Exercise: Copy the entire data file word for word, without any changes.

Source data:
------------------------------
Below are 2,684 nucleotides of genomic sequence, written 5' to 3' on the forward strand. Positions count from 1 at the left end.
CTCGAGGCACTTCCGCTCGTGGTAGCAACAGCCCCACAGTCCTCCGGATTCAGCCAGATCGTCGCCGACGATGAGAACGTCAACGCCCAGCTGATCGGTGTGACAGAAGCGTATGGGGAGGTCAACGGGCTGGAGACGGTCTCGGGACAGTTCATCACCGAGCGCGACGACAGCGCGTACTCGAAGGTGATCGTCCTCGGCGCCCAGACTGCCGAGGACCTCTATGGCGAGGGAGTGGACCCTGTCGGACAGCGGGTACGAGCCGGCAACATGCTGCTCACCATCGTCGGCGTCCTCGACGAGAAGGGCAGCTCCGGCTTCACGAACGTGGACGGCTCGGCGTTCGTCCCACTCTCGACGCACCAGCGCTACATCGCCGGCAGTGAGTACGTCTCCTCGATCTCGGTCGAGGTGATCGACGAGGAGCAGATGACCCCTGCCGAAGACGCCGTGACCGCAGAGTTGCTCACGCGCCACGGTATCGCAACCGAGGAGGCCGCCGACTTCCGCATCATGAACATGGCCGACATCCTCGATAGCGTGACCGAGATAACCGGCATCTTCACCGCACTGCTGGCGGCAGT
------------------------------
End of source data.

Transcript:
Below are 2,684 nucleotides of genomic sequence, written 5' to 3' on the forward strand. Positions count from 1 at the left end.
CTCGAGGCACTTCCGCTCGTGGTAGCAACAGCCCCACAGTCCTCCGGATTCAGCCAGATCGTCGCCGACGATGAGAACGTCAACGCCCAGCTGATCGGTGTGACAGAAGCGTATGGGGAGGTCAACGGGCTGGAGACGGTCTCGGGACAGTTCATCACCGAGCGCGACGACAGCGCGTACTCGAAGGTGATCGTCCTCGGCGCCCAGACTGCCGAGGACCTCTATGGCGAGGGAGTGGACCCTGTCGGACAGCGGGTACGAGCCGGCAACATGCTGCTCACCATCGTCGGCGTCCTCGACGAGAAGGGCAGCTCCGGCTTCACGAACGTGGACGGCTCGGCGTTCGTCCCACTCTCGACGCACCAGCGCTACATCGCCGGCAGTGAGTACGTCTCCTCGATCTCGGTCGAGGTGATCGACGAGGAGCAGATGACCCCTGCCGAAGACGCCGTGACCGCAGAGTTGCTCACGCGCCACGGTATCGCAACCGAGGAGGCCGCCGACTTCCGCATCATGAACATGGCCGACATCCTCGATAGCGTGACCGAGATAACCGGCATCTTCACCGCACTGCTGGCGGCAGT